So are community-building events like the popular Enfield Regional Farmers Market, which runs every Wednesday from July through mid-October, featuring farm-fresh fruit and vegetables, artisan goods, musical entertainment, and a food truck.

Meanwhile, the Thompsonville Community Garden, established a decade ago by the town of Enfield, the University of Connecticut Master Gardener Program, and a grant from the Department of Energy and Environmental Protection, has been a popular program as well.

The garden features 50 raised garden beds, which are rented for the planting season; the rental includes use of tools, seeds, starter plants, compost, water, and educational sessions — and a sense of community for Enfield gardeners who want to grow their own organic vegetables.

Location, Location, Location

Organic growth is something Whitten would like to see on a town-wide basis, of course, noting that Enfield is an attractive location for a number of reasons, including its location between Boston and New York, along I-91, and close to Bradley Airport. “I think there’s a lot of potential in our location,” she told BusinessWest.

That said, she called Enfield a town in transition in some ways, especially when it comes to economic development. “We have a lot of new members on the Town Council, and there’s been a complete reorganization of the Land Use Department. They lose a lot of their top people, so we’re trying to get reorganized and get some good people in there and work as a team.”

Meanwhile, “we’re going to be working diligently to promote smart growth and customer-friendly service, which will probably include some new software; we want to streamline the development process.”

And the development potential is there, she added, pointing again to Enfield’s surplus of available land and possible reuse sites. To that end, officials will be looking at establishing some tax-abatement policies to help businesses access some of those opportunities. “We’re going to be here to help them through the process.”

With the Thompsonville transit center on the horizon and the town continuing to leverage its location and amenities, this community that lies between what will eventually be two casinos is betting big on its future as a business and lifestyle destination.

Joseph Bednar can be reached at [email protected]

Community Spotlight

Community Spotlight: Wilbraham

Bob Boilard (left) and Jeff Smith

Bob Boilard (left) and Jeff Smith say they’d like to see more civic participation in policy discussions and planning town events.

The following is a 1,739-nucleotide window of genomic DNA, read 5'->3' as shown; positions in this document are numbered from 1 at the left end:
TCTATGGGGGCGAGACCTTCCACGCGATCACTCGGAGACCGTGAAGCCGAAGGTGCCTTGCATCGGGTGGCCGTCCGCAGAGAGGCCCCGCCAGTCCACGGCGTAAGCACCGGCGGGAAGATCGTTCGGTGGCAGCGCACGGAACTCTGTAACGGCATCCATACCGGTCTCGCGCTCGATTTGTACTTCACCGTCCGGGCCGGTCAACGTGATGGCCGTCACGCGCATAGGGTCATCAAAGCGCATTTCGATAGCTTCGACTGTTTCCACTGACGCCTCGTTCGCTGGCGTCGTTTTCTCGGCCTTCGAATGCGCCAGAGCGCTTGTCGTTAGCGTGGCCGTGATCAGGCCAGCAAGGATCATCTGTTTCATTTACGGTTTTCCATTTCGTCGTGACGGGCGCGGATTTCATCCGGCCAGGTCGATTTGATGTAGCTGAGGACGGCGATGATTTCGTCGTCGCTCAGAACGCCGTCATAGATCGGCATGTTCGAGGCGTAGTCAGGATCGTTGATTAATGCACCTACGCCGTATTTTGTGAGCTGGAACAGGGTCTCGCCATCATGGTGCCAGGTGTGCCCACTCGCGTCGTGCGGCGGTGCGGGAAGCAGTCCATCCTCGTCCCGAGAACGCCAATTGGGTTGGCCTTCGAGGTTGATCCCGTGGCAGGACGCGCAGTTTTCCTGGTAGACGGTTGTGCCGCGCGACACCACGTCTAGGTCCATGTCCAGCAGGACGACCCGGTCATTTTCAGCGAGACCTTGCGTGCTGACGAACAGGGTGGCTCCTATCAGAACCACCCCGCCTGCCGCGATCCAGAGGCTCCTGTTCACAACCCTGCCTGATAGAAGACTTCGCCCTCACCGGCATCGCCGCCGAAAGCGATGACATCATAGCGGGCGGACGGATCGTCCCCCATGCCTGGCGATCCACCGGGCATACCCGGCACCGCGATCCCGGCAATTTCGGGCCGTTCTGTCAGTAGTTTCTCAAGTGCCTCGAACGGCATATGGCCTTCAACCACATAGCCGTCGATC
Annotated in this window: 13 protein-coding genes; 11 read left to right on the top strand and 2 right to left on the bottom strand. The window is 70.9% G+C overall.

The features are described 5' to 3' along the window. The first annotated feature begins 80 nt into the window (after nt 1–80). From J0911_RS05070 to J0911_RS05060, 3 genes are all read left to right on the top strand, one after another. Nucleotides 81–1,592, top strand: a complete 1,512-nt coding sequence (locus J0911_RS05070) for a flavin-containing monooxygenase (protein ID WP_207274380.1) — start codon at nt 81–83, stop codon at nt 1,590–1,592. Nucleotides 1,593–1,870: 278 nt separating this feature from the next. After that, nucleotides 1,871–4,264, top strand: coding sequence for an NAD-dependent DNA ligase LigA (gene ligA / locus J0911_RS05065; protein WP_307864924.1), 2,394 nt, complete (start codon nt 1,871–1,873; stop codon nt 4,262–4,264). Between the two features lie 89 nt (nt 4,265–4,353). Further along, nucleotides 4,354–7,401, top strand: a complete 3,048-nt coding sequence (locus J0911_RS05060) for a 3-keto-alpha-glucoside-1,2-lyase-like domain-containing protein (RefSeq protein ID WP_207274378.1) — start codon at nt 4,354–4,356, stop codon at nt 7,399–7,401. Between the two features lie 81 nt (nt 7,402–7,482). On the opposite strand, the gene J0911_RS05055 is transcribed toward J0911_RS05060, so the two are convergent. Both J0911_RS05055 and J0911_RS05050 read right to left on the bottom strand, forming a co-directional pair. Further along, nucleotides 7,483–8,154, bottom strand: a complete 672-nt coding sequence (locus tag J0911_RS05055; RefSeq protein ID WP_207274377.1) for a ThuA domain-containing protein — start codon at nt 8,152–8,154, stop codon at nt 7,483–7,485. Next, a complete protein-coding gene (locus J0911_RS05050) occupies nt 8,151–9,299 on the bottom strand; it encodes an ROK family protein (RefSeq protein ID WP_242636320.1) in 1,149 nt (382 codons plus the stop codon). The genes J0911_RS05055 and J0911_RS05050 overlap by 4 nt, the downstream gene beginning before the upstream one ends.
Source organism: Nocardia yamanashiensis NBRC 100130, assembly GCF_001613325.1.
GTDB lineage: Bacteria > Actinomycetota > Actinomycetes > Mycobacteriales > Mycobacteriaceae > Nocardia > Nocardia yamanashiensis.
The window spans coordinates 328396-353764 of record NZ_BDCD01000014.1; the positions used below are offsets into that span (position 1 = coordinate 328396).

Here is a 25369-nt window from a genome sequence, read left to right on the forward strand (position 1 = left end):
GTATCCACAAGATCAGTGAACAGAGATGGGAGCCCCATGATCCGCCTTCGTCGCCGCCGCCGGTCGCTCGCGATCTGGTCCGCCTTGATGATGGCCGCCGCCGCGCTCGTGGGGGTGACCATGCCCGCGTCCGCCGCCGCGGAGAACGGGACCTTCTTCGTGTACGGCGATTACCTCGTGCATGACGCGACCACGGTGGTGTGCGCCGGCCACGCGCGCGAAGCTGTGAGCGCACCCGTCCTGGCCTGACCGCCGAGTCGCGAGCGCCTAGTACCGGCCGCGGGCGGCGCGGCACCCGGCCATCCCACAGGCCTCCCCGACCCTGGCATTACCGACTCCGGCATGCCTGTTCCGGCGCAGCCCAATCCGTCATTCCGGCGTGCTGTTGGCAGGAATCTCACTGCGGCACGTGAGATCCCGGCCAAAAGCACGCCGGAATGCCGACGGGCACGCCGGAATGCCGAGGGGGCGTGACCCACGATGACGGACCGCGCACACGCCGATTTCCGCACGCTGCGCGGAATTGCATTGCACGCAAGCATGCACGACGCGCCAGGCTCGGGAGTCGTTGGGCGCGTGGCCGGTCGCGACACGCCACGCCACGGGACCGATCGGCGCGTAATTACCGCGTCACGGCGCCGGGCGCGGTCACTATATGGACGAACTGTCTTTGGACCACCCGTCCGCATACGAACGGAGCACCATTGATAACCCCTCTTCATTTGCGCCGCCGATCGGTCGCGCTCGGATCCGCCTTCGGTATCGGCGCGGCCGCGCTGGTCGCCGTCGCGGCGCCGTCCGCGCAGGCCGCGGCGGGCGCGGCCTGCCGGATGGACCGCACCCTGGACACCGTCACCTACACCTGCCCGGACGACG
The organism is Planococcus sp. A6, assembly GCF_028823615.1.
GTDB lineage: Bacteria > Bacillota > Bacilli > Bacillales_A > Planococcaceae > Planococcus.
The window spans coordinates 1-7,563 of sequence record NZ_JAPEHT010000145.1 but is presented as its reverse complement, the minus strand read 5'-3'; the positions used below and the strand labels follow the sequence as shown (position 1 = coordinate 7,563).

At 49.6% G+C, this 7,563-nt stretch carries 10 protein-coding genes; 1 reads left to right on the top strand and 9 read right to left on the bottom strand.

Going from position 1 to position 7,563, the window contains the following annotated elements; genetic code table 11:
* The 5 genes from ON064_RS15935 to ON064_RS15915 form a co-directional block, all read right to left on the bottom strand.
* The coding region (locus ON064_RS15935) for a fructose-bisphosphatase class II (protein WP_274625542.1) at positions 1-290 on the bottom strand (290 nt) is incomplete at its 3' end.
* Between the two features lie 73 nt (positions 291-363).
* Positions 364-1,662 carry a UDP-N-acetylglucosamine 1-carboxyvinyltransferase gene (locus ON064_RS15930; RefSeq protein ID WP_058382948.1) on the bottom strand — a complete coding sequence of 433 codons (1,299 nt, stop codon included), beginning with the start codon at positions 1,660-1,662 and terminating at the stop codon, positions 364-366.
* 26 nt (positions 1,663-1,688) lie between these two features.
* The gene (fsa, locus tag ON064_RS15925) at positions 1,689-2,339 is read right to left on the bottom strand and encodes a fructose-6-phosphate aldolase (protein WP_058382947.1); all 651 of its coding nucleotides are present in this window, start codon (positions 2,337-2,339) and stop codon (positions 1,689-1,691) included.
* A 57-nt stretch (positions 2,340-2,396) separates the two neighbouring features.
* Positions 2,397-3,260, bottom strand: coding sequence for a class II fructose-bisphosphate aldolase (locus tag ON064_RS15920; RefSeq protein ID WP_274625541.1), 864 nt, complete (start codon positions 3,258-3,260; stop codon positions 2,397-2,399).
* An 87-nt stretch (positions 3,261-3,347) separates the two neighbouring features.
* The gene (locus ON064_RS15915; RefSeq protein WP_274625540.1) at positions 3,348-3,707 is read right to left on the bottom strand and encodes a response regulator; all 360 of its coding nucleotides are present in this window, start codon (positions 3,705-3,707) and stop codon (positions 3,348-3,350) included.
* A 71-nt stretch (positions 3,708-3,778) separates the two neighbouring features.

Being pro-business, Jeff Smith says, doesn’t mean letting just any business set up shop in Wilbraham — but it does mean giving every business a fair shake.

Take, for example, Iron Duke Brewing, which is moving to town after a successful but eventually contentious stay at the Ludlow Mills. Because Wilbraham had no zoning for microbrew and brewpub establishments, the town’s Economic Development Initiative Steering Committee (EDICS) recommended a zoning change that eased the path for not just Iron Duke, but also Catch 22 Brewing, which is setting up shop at the former Dana’s Grillroom on Boston Road.

“One of the reasons why [Catch 22] said they came here was because we had specific zoning for what they wanted to do,” said Smith, the town’s Planning Board chairman, giving one example of how a zoning change can have effects beyond its initial motivation.

“One of the reasons why [Catch 22 Brewing] said they came here was because we had specific zoning for what they wanted to do.”

“When somebody comes into town and is interested in locating a business here and we don’t have specific zoning for it,” he added, “the Planning Department, the Planning Board, and the town itself take a hard look at the zoning and say, ‘is this the type of operation we’d like to see here? Maybe we should put zoning in place, and we can pitch it to the town, and if it’s not appropriate and the town agrees, they can vote accordingly at town meeting.’”

The same thing happened when the town lifted a long-time moratorium on new gas stations. As soon as that happened, Cumberland Farms bought some real estate in Post Office Park along Boston Road, with plans to open a 24-hour facility.

“We tried to have some foresight,” Smith told BusinessWest, adding that the Route 20 corridor used to have five gas stations, but that number had shrunk to two since the moratorium went into effect. “We said, ‘OK, why don’t we allow gas stations?’ It was something a previous Planning Board had put it in, but we said, ‘why? Things have changed. Maybe this is a good time to take a look at this.’ And as soon as we did, Cumberland Farms came in and located here.”

Bob Boilard, who chairs Wilbraham’s three-member Board of Selectmen, said he’s not an advocate of locking up decent, buildable land in perpetuity, or keeping out entire classes of businesses for no reason.

“There’s got to be a common-sense approach,” he said. “There are people in town that would say, ‘let’s stop now. No more building in Wilbraham.’ But you can’t do that. You have to have a tax base and controlled growth to support the town. It’s a balancing act. Open space is great, and we do a great job with that, but we have to consider each individual thing that comes before us.”

Smith added that town officials try to be both reactive and proactive, recognizing current needs but also anticipating future ones. “We want more businesses and more enterprises to locate here in our business district.”

Open for Business